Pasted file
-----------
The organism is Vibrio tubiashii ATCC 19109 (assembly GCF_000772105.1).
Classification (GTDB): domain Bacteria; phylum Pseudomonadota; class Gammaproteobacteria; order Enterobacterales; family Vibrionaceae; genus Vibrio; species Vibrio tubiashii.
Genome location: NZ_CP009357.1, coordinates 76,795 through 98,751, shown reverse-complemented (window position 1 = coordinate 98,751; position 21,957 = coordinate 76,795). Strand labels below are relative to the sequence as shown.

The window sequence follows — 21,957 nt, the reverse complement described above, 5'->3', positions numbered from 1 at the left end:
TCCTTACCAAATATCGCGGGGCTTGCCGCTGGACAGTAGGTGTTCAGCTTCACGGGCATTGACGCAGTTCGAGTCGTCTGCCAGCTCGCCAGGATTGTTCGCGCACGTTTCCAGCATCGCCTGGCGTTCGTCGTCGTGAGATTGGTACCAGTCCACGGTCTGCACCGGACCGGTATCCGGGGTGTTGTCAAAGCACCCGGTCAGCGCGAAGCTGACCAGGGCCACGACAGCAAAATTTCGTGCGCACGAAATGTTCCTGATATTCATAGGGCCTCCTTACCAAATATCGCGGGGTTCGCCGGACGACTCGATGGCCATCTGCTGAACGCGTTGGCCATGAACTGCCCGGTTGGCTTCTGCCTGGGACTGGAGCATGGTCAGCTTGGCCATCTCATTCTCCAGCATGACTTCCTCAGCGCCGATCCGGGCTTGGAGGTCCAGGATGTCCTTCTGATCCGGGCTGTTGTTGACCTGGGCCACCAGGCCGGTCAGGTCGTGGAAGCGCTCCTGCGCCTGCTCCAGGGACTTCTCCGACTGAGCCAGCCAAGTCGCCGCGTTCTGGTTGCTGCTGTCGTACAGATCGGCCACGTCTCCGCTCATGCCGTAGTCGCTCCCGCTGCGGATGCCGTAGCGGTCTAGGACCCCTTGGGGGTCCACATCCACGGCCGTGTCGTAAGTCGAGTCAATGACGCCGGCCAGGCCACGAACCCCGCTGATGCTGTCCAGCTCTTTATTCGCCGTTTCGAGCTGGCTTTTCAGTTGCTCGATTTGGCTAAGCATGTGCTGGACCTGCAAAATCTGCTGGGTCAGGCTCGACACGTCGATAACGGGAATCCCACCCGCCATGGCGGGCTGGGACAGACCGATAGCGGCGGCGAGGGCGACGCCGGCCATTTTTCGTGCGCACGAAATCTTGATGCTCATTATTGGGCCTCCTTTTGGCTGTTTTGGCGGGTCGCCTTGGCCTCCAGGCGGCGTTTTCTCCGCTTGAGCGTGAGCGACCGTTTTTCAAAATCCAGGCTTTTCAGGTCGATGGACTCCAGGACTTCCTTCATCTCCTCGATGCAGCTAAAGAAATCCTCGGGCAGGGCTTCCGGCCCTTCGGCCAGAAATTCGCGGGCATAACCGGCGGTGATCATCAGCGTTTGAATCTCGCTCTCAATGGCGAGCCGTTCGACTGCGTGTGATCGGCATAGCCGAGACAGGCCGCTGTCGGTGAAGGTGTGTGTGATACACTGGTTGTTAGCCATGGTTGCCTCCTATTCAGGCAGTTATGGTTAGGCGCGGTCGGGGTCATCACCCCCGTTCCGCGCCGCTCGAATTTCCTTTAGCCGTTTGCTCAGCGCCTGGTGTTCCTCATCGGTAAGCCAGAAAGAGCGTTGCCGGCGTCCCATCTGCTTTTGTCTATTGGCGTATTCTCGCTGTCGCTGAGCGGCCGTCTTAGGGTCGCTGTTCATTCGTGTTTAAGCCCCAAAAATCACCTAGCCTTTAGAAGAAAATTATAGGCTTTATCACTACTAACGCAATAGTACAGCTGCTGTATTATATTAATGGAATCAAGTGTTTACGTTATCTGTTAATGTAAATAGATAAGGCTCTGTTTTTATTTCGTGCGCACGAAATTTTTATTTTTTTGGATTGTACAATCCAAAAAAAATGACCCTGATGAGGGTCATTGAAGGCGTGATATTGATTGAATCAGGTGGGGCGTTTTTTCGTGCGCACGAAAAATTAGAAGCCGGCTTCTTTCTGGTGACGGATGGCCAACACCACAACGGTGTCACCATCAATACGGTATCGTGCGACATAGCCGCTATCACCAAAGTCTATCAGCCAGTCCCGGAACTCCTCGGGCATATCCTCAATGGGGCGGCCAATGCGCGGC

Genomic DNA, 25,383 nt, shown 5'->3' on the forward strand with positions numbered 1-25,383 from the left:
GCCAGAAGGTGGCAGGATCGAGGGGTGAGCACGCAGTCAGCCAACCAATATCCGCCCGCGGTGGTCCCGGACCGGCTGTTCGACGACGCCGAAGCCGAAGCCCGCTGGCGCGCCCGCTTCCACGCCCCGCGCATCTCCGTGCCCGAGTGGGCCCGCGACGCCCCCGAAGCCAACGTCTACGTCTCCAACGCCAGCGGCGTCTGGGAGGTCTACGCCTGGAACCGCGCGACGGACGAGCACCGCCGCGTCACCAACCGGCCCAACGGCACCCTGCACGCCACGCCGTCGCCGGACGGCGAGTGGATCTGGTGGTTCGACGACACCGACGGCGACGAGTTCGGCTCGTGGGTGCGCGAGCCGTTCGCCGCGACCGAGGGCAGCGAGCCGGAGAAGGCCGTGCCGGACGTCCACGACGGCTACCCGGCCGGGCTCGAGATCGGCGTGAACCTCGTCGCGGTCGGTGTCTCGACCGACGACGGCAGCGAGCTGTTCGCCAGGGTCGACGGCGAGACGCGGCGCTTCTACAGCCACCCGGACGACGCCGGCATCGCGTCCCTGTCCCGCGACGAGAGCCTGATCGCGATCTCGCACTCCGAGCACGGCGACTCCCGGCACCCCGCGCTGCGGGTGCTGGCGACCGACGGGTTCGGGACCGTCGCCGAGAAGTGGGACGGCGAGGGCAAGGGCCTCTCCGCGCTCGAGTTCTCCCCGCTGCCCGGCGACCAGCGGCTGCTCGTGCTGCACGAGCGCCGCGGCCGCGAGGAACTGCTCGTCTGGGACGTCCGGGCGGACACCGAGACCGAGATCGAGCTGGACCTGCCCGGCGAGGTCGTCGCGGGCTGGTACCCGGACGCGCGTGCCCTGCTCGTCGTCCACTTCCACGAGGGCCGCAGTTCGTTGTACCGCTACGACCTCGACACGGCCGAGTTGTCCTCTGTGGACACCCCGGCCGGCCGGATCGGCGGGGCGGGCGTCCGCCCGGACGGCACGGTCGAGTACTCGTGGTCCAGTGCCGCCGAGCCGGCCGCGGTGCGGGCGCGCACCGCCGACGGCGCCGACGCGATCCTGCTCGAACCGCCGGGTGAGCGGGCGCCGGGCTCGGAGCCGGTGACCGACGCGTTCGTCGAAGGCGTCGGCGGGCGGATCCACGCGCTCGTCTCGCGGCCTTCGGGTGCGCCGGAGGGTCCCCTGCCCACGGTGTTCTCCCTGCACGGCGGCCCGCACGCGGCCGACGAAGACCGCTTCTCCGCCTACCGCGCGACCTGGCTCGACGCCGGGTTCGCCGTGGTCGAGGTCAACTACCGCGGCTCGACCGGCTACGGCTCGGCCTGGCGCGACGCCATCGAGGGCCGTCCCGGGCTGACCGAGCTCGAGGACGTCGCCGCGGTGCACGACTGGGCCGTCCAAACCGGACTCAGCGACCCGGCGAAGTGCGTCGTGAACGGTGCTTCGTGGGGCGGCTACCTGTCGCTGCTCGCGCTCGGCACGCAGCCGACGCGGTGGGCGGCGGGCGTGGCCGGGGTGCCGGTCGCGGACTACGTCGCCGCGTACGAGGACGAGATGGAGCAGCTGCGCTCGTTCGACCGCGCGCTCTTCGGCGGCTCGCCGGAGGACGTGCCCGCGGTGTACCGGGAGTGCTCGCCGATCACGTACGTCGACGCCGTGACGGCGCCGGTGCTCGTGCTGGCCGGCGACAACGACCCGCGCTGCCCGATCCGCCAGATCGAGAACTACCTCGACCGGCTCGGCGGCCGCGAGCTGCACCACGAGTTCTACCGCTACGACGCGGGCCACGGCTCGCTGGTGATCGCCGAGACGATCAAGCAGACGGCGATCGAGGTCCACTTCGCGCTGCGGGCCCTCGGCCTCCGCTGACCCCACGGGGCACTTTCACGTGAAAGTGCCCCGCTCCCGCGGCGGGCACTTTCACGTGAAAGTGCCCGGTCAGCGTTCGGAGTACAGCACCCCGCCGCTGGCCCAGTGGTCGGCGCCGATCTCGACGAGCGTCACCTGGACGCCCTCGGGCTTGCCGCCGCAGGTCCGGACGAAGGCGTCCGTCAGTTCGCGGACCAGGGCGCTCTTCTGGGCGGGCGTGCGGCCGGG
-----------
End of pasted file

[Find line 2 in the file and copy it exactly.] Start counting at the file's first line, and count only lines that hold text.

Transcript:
Classification (GTDB): domain Bacteria; phylum Pseudomonadota; class Gammaproteobacteria; order Enterobacterales; family Vibrionaceae; genus Vibrio; species Vibrio tubiashii.